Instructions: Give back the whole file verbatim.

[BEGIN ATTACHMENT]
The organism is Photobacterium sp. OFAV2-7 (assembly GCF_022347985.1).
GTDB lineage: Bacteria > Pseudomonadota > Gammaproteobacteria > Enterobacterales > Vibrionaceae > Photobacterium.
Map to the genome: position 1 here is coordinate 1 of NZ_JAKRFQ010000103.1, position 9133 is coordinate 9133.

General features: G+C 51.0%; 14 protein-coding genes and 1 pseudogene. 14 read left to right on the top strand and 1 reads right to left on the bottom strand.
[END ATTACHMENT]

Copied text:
The organism is Photobacterium sp. OFAV2-7 (assembly GCF_022347985.1).
GTDB lineage: Bacteria > Pseudomonadota > Gammaproteobacteria > Enterobacterales > Vibrionaceae > Photobacterium.
Map to the genome: position 1 here is coordinate 1 of NZ_JAKRFQ010000103.1, position 9133 is coordinate 9133.

General features: G+C 51.0%; 14 protein-coding genes and 1 pseudogene. 14 read left to right on the top strand and 1 reads right to left on the bottom strand.